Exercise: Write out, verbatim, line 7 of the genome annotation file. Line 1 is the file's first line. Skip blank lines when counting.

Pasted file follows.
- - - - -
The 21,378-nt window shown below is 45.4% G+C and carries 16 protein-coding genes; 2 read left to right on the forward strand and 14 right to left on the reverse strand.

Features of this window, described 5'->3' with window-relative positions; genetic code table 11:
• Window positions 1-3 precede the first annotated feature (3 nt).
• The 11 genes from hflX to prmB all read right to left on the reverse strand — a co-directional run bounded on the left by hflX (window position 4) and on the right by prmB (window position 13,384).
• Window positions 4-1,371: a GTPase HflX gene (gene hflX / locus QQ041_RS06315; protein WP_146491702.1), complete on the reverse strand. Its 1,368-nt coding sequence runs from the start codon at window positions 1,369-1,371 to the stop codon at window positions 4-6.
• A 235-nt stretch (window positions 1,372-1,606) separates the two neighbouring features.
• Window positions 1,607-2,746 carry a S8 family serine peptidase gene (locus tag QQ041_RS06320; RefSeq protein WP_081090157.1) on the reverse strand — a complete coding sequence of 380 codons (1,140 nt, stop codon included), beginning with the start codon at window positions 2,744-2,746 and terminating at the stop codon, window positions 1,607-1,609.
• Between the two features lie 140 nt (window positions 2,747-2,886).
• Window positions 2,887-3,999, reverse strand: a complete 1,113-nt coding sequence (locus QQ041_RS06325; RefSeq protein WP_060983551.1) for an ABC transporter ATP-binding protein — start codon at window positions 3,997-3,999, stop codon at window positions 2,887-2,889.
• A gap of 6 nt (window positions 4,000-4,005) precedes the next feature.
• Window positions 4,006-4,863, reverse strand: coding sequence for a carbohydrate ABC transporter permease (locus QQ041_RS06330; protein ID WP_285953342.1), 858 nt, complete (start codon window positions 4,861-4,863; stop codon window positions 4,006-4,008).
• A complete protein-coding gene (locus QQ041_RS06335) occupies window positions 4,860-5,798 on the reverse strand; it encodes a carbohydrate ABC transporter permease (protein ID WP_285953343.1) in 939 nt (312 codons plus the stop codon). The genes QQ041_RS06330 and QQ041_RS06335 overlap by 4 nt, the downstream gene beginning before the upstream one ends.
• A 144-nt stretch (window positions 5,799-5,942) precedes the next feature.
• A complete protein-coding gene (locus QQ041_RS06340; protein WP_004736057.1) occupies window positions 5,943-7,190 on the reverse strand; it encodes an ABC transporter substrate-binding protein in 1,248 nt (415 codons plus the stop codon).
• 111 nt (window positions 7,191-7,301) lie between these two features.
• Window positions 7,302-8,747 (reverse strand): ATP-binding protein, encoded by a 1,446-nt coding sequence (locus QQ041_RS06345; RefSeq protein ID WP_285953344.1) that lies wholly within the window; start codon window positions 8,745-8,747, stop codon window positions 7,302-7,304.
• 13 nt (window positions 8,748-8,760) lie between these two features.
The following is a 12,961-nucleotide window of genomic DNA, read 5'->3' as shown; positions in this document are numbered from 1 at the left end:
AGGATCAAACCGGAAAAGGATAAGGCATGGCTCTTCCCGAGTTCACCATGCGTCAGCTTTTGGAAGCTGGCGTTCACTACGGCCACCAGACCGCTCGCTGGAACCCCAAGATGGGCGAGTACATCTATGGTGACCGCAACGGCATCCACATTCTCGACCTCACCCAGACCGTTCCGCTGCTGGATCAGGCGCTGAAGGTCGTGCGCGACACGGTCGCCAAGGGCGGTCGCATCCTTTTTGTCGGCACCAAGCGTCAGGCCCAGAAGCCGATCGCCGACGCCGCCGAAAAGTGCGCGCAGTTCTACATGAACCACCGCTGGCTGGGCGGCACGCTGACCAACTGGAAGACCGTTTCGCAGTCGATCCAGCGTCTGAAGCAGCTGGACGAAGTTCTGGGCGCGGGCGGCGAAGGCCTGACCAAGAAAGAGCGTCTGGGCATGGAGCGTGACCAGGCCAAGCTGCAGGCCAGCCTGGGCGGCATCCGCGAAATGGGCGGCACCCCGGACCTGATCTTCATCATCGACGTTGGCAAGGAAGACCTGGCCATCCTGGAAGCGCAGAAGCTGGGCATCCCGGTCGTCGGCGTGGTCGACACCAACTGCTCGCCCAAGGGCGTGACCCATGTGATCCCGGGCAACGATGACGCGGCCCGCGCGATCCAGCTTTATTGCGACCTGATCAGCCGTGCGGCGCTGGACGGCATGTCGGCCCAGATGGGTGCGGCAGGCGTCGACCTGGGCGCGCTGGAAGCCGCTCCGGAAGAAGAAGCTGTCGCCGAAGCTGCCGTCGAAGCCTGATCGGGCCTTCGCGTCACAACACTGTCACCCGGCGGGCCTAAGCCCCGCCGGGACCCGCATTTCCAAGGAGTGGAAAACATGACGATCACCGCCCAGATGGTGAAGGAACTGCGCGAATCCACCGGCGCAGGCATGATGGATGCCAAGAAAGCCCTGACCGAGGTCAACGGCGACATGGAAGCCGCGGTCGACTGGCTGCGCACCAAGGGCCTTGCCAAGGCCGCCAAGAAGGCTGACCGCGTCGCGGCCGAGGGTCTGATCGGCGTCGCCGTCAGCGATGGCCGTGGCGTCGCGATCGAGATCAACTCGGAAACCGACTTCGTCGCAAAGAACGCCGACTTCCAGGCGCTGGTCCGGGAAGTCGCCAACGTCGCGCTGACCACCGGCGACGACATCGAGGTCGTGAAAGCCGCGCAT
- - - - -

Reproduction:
• Window positions 1,607-2,746 carry a S8 family serine peptidase gene (locus tag QQ041_RS06320; RefSeq protein WP_081090157.1) on the reverse strand — a complete coding sequence of 380 codons (1,140 nt, stop codon included), beginning with the start codon at window positions 2,744-2,746 and terminating at the stop codon, window positions 1,607-1,609.